Somehow, this movie tries to take both approaches. It doesn’t really work.

I mean, yes, the movie has its heart and its head in the right place. The filmmakers use this central premise as a springboard to talk about poverty, bigotry, exploitation of prison labor, the disproportionate number of colored people locked up and/or on death row, and a wide number of related topics.

Moreover, we only ever see a white character drop an N-bomb once, in a mocking caricature of the white redneck stereotype. Otherwise, every white character in this movie is careful to never openly use racial epithets or explicitly call people of color inferior. It’s never about race to these white people, it’s about crime and punishment. It’s about keeping murderers off the street and making sure citizens feel safe. All talking points that sound perfectly sensible to anyone who’s never been in a black neighborhood. Try asking McMillian’s family and neighbors if they feel safe. Ask them how they feel about upholding a system that could put them to death for literally no reason at all.

And of course that’s not even getting started on Ronda Morrison’s death. Why go to all the time and trouble of finding her real killer when we can sleep in ignorant comfort knowing we blamed it all on a guiltless scapegoat?

There are a great number of thoughtful and relevant statements to be found here, delivered in a heartfelt way. And for the most part, they’re made by soaring, overwritten speeches, delivered by A-list actors straight into the camera, shot in extreme close-up. It doesn’t make the performances any less remarkable, but it gives the film an unpleasant kind of Oscar-grabbing self-importance. The message itself is perfectly authentic, but the presentation doesn’t feel that way.

It certainly doesn’t help that the characters are so clearly delineated between “good guys” and “bad guys”. In the former category, we have such charismatic and fiery talents as Michael B. Jordan, Brie Larson, and Jamie Foxx. On the other side… Look, you don’t cast Rafe Spall or Tim Blake Nelson to play sympathetic characters, especially not in a race drama like this. They’re going to play total shitweasels because that’s their wheelhouse. It’s fascinating to me how every white character in this movie (Brie Larson’s character and her family excluded) could be written in such a nuanced and credible way, and yet presented onscreen as garish racist stereotypes.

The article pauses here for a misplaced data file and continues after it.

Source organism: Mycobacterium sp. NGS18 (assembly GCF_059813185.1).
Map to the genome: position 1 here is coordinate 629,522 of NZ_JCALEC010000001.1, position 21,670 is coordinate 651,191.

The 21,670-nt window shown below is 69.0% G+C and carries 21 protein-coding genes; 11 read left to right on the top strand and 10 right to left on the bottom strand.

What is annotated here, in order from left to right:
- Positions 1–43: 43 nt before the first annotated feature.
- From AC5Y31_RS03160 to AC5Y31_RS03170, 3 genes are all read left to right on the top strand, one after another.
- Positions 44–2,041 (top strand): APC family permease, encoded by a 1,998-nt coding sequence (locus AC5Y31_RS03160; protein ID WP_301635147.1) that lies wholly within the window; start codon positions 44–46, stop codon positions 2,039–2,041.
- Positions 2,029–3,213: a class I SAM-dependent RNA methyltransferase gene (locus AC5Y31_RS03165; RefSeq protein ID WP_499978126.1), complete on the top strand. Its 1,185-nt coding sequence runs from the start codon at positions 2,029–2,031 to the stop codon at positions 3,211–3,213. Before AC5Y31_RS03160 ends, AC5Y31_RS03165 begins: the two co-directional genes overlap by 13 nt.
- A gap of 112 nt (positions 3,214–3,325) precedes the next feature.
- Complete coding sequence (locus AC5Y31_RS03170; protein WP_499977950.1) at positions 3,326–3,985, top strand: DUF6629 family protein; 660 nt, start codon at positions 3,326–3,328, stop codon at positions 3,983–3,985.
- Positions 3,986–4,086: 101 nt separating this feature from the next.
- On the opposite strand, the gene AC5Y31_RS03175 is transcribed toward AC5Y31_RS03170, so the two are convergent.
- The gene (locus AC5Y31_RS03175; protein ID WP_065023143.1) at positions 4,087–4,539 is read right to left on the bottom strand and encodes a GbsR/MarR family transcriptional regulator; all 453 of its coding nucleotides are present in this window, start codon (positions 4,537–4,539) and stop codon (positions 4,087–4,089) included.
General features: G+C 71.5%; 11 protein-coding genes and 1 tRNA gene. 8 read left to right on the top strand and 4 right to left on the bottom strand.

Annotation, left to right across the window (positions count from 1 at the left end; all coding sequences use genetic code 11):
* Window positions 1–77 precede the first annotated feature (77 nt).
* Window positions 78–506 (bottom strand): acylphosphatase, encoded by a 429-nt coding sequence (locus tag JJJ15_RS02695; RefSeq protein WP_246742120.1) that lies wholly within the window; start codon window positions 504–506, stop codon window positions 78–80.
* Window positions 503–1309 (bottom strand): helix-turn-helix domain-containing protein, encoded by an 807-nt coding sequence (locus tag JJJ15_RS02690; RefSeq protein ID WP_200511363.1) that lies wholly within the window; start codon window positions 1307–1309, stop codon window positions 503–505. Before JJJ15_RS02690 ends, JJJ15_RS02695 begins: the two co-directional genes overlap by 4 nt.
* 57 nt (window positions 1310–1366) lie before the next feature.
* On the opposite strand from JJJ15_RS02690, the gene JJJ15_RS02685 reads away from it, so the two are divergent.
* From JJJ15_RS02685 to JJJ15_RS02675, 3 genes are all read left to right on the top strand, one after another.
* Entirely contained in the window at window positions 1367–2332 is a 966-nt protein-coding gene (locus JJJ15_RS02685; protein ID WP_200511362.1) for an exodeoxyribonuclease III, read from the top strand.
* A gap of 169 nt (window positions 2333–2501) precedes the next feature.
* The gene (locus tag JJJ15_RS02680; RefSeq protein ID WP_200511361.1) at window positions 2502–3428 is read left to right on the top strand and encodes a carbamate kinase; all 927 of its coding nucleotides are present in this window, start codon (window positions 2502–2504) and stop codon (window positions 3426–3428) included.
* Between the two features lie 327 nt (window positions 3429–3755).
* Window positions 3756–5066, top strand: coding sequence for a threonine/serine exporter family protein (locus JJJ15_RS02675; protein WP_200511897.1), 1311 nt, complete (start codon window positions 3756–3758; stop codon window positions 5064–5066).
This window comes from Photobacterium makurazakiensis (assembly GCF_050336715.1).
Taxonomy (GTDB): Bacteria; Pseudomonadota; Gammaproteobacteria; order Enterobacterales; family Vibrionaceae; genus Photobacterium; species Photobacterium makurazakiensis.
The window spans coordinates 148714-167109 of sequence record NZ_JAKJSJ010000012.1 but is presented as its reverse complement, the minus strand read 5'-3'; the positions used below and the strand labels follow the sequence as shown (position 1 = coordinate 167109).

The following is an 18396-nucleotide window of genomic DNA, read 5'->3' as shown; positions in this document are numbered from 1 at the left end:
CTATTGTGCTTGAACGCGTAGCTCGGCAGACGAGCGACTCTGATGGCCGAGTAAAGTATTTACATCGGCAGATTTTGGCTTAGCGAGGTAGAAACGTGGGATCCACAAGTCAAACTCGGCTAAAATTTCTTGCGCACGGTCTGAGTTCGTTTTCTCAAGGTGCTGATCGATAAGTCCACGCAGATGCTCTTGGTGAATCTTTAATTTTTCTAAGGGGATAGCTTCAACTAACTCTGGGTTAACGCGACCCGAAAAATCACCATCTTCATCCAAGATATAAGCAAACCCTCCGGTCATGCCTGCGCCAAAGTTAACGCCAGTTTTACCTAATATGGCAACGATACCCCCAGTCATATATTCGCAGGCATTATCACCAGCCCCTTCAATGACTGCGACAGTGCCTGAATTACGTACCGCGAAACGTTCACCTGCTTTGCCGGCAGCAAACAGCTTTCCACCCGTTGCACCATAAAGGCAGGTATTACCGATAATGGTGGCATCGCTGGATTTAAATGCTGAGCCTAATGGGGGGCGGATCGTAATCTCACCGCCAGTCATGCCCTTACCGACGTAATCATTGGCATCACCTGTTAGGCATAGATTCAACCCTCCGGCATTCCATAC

Then we have the matter of the execution scene. Without giving too much away, Stevenson does sadly lose a case and he watches a client die in the electric chair. It’s an especially horrific method of execution, and the film is clear in telling us about it. In fact, the filmmakers have to tell us about it verbally, because they cut away at the last second to show us the reactions of the onlookers.

I understand why the filmmakers did this, but it’s not a choice I agree with.

To start with, this is very clearly and explicitly a film about the inherently cruel and (in America, at least) racially motivated practice of the death penalty. It’s counter-productive and frankly a little chickenshit to go through all this trouble in framing such a dramatic execution only to pull the punch at the last second. Yes, it would’ve been shocking and grotesque to portray it onscreen — what better way to show the actual practice as shocking and grotesque? Either drop the bomb or don’t, but don’t settle for half-measures like this.

Seriously, countless filmmakers have already depicted black people getting mercilessly beaten and shot down in cold blood by cops. Is that really so much more palatable than depicting a black man being executed by the state? Either way, the blood is on our hands. If that’s your message, fucking own it.

Just Mercy is a perfectly good film, but it could’ve been better. There’s a lot of powerful stuff in here about institutional racism, the inherent cruelty of capital punishment, the courage needed to stand up to a blatantly prejudiced system, and so on. The filmmakers clearly knew what they were doing, which makes it all the more disappointing when they play it safe and easy. The performances are deeply passionate and worthy of such a horrific subject, but there’s still an artificial Oscar-bait sheen the filmmakers can’t seem to wipe off.

The attitude is there, but the authenticity is repeatedly undercut. I’ve seen many, many worse socially-minded dramas, but there are still a handful of others I’d recommend first. There’s no rush to go see this one, especially since it got shut out of this year’s Oscars.